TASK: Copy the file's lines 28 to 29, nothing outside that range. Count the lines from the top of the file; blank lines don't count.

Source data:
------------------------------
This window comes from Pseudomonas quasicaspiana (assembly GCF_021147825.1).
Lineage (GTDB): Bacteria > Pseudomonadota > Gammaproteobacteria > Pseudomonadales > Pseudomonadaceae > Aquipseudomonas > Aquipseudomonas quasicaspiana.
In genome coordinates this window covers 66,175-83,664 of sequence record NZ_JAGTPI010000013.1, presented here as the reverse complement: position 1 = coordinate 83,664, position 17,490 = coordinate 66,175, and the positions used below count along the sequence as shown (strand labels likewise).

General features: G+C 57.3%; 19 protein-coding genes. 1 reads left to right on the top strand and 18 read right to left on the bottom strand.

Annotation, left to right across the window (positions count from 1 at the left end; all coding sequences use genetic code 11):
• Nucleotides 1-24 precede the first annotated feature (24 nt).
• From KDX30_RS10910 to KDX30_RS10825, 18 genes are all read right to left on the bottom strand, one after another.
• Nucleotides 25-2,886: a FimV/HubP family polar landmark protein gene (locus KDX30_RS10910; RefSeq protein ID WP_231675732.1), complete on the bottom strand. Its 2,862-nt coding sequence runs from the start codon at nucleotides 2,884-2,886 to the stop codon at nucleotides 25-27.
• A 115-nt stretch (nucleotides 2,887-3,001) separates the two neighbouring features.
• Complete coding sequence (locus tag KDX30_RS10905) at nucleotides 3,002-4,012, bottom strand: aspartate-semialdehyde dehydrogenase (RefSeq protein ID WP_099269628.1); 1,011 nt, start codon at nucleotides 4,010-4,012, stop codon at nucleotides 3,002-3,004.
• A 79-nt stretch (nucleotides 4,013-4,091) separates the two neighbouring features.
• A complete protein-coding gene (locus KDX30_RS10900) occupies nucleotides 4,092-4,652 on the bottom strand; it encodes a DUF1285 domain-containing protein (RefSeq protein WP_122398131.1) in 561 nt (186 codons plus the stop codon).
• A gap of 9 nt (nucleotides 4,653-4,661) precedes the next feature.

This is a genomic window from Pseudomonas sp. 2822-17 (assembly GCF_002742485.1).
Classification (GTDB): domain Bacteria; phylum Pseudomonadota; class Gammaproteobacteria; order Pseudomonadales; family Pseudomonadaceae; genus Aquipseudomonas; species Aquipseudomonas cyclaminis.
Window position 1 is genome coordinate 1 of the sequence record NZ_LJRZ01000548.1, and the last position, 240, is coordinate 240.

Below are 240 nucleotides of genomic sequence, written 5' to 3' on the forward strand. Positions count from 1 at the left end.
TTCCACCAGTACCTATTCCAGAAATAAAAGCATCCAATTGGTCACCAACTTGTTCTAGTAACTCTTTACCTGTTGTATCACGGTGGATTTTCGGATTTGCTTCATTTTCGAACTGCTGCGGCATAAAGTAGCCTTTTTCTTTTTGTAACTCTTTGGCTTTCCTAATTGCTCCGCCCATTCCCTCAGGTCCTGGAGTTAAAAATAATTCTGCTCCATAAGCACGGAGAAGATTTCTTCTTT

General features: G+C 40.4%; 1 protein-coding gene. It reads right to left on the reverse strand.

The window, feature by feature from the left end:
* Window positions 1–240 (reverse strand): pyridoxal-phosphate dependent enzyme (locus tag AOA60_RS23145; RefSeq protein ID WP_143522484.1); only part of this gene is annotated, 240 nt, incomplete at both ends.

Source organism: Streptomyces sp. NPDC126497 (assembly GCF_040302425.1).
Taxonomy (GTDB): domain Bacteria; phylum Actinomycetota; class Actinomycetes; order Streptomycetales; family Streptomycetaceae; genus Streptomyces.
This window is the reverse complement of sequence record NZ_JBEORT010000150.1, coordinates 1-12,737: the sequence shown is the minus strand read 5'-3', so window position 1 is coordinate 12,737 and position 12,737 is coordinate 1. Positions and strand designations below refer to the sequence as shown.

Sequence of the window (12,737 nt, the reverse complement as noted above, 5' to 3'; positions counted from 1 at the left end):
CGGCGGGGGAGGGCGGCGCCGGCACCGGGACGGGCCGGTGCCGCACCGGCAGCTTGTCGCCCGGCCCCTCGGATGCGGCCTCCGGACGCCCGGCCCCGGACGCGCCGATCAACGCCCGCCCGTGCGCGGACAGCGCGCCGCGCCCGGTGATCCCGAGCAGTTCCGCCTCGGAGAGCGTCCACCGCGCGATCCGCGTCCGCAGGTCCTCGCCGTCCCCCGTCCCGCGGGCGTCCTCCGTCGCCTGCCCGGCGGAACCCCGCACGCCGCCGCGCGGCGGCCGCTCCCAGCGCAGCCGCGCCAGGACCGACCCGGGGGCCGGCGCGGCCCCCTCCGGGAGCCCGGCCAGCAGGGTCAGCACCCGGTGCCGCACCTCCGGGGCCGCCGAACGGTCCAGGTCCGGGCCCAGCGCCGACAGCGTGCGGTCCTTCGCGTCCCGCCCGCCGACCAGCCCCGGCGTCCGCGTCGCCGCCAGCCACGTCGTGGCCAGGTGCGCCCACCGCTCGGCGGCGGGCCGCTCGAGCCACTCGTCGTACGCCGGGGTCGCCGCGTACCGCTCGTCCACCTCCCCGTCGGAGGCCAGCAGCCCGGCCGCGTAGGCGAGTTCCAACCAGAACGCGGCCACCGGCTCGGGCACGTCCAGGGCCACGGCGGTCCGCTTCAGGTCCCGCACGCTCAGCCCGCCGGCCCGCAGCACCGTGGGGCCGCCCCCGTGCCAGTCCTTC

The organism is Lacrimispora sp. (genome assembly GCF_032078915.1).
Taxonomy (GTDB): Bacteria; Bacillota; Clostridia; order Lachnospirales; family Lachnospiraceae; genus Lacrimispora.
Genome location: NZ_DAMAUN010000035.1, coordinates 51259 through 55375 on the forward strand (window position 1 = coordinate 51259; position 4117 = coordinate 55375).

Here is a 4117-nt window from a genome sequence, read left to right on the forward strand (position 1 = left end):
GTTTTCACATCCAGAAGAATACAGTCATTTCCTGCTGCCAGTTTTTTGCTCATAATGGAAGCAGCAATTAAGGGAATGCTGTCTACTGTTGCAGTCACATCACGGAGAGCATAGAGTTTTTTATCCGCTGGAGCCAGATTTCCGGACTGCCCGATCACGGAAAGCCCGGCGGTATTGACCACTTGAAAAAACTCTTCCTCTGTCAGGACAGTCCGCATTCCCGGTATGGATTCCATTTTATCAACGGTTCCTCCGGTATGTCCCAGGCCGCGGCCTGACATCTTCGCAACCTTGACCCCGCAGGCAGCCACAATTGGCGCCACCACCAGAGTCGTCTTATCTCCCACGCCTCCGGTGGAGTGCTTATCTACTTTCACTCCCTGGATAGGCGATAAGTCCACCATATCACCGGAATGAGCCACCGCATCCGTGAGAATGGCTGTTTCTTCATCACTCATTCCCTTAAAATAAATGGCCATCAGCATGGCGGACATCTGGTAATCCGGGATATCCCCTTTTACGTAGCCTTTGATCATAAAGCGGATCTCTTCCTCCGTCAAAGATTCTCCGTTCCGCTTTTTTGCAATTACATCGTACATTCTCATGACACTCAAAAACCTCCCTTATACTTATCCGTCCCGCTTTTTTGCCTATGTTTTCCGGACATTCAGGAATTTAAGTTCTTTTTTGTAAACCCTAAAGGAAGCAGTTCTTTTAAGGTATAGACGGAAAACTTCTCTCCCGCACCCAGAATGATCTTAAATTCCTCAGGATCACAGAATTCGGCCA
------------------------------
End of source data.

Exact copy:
Taxonomy (GTDB): Bacteria; Bacillota; Clostridia; order Lachnospirales; family Lachnospiraceae; genus Lacrimispora.
Genome location: NZ_DAMAUN010000035.1, coordinates 51259 through 55375 on the forward strand (window position 1 = coordinate 51259; position 4117 = coordinate 55375).